While I enjoyed this story immensely — I started it in bed and finished it by morning — I found there to be an awful lot of truly evil men in it.  Hopefully this is an unrealistic demographic.  The characters of Stonechild and Rouleau are completely engaging.  The settings are bang on and it was a pleasure to read about hometown locations for a change.  The empathy Stonechild feels for suspects and homeless characters who come in and out of the story, and the complexity of character and plot make for a riveting read.  I highly recommend this series but suggest you read the books in order.  * * * *


If you, too, are a fan of mysteries, I hope you’ll not only enjoy my Monday posts but will contribute by publishing your own Monday Mystery, mention my meme, then come to my blog, comment on your mystery (or mine) briefly, and include the link directly to your mystery review.  You can also copy my MMM badge to your post or your sidebar.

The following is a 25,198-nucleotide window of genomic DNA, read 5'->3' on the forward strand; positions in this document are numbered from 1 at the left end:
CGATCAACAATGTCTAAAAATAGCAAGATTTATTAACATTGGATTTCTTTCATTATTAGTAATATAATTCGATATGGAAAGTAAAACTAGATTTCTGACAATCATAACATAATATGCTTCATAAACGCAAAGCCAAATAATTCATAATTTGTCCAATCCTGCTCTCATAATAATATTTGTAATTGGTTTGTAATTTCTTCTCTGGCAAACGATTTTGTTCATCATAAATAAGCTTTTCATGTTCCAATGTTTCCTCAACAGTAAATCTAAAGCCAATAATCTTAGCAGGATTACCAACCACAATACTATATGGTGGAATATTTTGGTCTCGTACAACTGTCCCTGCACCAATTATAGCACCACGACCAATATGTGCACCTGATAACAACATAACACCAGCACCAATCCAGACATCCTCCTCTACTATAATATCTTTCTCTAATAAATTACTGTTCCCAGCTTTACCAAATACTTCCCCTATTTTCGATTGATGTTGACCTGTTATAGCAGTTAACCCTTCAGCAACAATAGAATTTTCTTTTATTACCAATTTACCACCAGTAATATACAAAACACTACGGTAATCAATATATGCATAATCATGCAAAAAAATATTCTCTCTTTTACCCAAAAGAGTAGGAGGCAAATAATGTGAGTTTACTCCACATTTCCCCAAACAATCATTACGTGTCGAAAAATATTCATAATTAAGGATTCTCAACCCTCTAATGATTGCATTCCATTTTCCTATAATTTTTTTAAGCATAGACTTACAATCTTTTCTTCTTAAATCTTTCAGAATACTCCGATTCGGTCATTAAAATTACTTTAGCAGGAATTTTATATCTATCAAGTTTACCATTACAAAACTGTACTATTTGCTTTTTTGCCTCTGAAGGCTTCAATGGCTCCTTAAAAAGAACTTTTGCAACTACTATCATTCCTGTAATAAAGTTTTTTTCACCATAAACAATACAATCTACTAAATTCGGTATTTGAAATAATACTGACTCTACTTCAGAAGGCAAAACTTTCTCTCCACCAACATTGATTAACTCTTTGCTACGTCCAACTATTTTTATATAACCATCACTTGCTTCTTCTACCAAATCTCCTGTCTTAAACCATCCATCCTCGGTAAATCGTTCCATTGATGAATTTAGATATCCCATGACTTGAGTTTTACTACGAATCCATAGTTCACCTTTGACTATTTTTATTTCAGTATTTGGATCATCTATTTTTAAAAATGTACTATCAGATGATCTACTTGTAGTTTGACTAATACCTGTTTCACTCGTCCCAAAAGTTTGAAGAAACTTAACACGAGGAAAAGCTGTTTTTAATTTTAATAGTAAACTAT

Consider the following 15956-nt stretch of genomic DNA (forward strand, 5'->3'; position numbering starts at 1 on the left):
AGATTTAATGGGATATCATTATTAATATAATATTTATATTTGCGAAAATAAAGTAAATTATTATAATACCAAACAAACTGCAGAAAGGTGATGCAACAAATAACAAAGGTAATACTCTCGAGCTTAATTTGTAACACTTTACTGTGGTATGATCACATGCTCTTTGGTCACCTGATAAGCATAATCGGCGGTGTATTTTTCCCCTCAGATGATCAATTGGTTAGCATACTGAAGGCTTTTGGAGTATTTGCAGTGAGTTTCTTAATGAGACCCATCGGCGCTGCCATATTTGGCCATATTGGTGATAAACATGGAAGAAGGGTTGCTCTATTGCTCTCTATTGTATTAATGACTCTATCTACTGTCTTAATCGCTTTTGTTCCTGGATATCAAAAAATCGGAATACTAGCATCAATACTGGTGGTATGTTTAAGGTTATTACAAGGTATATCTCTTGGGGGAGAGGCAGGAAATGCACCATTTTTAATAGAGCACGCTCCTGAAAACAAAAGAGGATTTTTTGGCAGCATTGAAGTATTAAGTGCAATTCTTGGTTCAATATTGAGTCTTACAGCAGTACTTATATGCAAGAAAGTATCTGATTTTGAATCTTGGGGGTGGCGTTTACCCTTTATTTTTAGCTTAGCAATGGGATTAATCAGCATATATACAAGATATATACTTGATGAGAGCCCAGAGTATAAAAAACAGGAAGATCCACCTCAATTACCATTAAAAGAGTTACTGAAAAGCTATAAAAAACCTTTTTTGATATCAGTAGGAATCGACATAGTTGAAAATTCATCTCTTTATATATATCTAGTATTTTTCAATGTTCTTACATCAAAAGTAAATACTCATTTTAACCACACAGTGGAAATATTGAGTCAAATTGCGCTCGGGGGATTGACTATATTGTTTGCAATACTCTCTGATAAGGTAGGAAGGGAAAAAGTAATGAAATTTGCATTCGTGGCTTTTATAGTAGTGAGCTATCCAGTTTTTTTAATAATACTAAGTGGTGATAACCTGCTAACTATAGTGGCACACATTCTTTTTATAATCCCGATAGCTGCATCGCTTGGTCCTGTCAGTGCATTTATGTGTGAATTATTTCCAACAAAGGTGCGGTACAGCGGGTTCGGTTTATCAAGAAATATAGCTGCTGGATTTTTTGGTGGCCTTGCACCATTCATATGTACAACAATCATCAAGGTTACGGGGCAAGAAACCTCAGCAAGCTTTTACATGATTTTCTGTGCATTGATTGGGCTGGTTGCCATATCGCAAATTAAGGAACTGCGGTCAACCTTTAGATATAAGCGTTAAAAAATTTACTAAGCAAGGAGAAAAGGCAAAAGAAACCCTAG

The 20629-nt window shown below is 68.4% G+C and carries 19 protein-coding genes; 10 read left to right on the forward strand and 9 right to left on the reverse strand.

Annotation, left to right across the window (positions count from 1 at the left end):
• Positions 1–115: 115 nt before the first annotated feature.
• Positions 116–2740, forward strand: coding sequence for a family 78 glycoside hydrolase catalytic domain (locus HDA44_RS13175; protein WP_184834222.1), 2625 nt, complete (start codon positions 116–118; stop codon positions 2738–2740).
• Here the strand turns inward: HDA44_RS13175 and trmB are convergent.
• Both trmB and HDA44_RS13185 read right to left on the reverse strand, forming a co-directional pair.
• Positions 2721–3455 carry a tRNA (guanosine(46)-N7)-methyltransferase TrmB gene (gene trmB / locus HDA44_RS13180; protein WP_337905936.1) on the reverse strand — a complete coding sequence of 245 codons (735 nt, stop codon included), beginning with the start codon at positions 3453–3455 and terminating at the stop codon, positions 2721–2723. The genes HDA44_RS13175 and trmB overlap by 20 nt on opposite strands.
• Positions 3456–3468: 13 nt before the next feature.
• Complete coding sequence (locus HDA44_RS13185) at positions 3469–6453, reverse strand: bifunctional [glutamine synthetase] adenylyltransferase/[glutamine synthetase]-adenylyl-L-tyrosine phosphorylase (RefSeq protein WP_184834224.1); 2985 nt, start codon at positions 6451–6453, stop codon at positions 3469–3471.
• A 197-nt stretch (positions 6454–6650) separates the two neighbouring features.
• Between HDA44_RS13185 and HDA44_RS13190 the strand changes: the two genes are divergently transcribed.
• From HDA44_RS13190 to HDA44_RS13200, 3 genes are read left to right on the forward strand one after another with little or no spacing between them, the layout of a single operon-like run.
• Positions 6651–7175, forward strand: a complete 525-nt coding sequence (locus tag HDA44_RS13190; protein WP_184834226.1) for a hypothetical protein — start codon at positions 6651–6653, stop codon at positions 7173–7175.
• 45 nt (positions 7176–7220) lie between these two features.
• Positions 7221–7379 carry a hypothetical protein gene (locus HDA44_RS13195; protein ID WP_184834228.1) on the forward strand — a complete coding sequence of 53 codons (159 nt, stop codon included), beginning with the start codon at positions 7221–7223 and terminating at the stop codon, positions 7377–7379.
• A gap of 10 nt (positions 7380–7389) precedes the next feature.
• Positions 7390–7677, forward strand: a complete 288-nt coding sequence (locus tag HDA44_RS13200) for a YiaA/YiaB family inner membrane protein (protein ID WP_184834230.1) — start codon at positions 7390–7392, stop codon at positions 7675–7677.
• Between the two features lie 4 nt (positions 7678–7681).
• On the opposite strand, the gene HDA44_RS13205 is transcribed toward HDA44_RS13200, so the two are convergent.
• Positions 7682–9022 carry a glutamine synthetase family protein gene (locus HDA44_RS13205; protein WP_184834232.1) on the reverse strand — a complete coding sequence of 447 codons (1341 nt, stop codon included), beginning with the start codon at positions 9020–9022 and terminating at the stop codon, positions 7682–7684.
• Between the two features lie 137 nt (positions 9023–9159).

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Sunday Reblog: I used to…

This site is my go-to place for inspiration, encouragement, and important reminders of how I’m meant to live my life. This particularly resonated with me when I read it and I hope it will for you too.  You might want to visit her site and hit the FOLLOW button.  Enjoy my Sunday Reblog.

Sacred Touches

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**Images found on the Internet; collage created by Natalie

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On My Bookshelf, June 22, 2018

I recently attended the book launch for an Ottawa author, Brenda Chapman‘s 5th book in a series called A Stonechild and Rouleau Mystery.  It was an interesting experience — never attended a book launch before — and I thoroughly enjoyed it.  I had purchased the fourth book in the series for signing purposes and thought I would read it first, then see if I would buy the others.  I now own them all, have read two, and can’t wait to read the other 3.